Monday, February 3, 2014

Prelude to Khovanshchina
Violin Concerto No. 1
Symphonic Dances

This weeks' Atlanta Symphony Orchestra's performance was conducted by Guest Conductor Roberto Abbado.  Mr Abbado, the nephew of the giant-on-the-podium, Claudio Abbado, who recently past away.  

Roberto usually guests with the ASO annually so he is well known locally.  Nadja Salerno-Sonnenberg was the soloist in the Shostakovich Violin Concerto.  

The Mussorgsky Prelude began oddly, with poor balances and even a few pitch problems. Possibly the orchestra did not have sufficient rehearsals, given the Atlanta snow-mageddon.  

Alas, the Shostakovich was also problematic.  Ms.  Salerno-Sonnenberg was technically brilliant, as she usually is.  But Mr. Abbado  seemed to have difficulty making sense of the music.  The first movement was sloppy and lacking sharpness.  It seemed to AMC that something was amiss.  This music requires structure, but that did not happen. This sloppiness continued throughout the piece and there were instances where the violin was overwhelmed by the orchestra.  This was in marked contrast to the Wu Han/Spano/Britten collaboration  that was so spectacular last wee.   There was the usual Atlanta standing ovation at the end- but it was a bit timid. 

The Rachmaninov piece is not AMC's favorite.  In fact Rachmaninov's orchestral works as a whole are rather weak in AMC's humble opinion.  This composer was better at composing for the piano and his efforts to score essentially piano works for a full symphony fall flat.  It is especially true in interludes where the composer doesn't seem to create any dynamism.  This is true when he composes for winds- they just seem to meander until another major (and usually) loud theme is introduced.  Finally the work requires someone who can give structure to the whole piece- who can move it along and not let it collapse under its own weight.  That someone was not Mr Abbado.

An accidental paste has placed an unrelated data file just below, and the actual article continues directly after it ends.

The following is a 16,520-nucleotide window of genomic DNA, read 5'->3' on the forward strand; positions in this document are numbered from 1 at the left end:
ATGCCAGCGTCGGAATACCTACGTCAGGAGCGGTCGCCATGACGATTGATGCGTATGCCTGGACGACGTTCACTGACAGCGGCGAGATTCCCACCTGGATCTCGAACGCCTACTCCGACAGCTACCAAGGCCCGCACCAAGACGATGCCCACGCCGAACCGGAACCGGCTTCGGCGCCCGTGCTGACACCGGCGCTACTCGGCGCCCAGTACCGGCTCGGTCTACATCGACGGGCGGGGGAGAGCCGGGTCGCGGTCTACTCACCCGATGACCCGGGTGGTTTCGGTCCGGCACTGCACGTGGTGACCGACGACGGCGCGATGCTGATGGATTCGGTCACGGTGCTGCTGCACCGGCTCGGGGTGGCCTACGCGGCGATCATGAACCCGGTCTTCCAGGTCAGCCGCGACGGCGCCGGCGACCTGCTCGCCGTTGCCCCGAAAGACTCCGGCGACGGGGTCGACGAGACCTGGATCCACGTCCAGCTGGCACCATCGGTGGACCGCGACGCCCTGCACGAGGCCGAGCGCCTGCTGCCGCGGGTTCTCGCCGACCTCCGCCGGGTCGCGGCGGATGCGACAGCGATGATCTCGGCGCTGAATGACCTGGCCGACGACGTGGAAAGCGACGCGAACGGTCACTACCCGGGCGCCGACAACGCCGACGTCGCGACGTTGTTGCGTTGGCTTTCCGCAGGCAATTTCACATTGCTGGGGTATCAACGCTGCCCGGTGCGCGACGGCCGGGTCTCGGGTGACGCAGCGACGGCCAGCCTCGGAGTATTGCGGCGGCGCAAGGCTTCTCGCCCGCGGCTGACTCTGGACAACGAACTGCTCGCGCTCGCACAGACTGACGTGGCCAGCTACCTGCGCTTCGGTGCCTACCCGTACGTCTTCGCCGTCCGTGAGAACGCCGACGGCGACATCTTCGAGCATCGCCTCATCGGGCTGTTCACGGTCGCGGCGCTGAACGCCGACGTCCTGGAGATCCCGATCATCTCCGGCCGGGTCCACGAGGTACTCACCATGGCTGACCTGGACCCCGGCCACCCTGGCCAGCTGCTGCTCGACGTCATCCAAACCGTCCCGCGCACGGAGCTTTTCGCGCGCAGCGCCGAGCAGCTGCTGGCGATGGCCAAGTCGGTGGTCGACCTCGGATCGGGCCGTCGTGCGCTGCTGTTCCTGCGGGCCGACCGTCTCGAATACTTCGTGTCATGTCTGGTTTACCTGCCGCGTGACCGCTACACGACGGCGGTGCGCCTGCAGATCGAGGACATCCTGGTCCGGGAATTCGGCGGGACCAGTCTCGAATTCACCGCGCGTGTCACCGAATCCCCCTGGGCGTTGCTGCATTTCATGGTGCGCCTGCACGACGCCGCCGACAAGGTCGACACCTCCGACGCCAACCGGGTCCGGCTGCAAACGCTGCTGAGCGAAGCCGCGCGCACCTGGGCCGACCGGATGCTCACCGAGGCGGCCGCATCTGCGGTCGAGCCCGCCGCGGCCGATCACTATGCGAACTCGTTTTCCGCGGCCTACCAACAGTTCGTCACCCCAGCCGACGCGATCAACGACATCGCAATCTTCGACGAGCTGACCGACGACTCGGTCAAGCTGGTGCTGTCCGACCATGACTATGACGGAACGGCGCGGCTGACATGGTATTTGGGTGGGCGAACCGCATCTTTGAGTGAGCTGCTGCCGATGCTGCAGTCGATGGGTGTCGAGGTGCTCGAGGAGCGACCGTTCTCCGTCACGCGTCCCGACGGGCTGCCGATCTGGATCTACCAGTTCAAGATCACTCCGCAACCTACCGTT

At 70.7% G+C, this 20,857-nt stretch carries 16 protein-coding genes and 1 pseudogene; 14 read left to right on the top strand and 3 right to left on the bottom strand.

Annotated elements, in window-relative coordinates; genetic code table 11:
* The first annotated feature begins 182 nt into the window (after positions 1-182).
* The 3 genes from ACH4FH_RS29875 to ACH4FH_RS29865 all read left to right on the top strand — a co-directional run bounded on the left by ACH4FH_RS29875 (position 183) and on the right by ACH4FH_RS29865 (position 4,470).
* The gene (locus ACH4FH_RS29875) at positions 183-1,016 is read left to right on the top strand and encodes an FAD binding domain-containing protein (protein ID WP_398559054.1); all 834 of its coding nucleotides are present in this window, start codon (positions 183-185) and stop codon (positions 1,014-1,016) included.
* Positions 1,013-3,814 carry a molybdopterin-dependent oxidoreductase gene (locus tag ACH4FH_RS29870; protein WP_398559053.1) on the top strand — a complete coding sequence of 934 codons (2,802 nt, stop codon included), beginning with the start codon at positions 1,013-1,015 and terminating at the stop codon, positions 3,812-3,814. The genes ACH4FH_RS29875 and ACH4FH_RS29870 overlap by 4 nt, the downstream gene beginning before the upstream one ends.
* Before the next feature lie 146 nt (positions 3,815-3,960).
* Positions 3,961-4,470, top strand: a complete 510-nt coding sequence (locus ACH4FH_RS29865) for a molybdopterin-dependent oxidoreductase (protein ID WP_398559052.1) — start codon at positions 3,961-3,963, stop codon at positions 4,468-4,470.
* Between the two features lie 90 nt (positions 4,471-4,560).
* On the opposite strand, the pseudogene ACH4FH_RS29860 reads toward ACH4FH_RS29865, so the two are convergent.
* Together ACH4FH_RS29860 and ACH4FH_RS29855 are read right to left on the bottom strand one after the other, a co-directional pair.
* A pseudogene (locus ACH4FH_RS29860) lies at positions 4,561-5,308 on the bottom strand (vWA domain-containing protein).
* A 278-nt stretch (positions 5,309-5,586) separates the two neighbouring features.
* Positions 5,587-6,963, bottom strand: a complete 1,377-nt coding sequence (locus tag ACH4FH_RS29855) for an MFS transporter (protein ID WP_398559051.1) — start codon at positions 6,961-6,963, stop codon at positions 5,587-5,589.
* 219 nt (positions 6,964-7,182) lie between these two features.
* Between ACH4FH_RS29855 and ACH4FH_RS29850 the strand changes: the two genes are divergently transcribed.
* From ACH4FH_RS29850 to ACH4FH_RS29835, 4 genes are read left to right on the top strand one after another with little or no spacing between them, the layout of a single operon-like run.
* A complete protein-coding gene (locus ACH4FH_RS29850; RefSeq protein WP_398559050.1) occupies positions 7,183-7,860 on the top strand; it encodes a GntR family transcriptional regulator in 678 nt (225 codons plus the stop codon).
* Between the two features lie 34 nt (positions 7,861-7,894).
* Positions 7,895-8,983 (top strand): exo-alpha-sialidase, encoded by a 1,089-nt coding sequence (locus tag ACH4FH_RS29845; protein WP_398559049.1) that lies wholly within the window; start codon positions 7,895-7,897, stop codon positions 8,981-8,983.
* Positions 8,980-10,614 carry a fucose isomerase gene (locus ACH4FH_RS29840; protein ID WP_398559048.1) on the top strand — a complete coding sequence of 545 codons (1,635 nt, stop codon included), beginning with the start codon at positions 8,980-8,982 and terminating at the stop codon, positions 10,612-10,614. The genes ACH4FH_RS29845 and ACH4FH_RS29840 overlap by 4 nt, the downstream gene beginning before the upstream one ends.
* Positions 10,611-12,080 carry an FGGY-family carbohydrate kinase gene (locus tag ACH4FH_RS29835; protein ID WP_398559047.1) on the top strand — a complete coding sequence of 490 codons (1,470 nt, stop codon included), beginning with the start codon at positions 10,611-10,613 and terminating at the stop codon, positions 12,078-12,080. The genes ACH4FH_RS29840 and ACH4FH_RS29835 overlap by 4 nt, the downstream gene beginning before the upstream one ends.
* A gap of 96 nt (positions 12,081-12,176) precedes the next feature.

Franz Waxman and Max Steiner are said to have gone to school an Rachmaninov for their movie scores.  For the Symphonic Dances AMC is not sure that is isn't the other way around. 

After last weeks spectacular concert, this was a lesser effort.  Nevertheless the audience again rose to its collective feet while Mr. Abaddo signaled each section of the orchestra to stand.  At one point AMC thought the shout outs to the orchestral sections were going to last longer than the applause.  

Thanks to all the musicians, benefactors, patrons, and volunteers who made this concert possible.     

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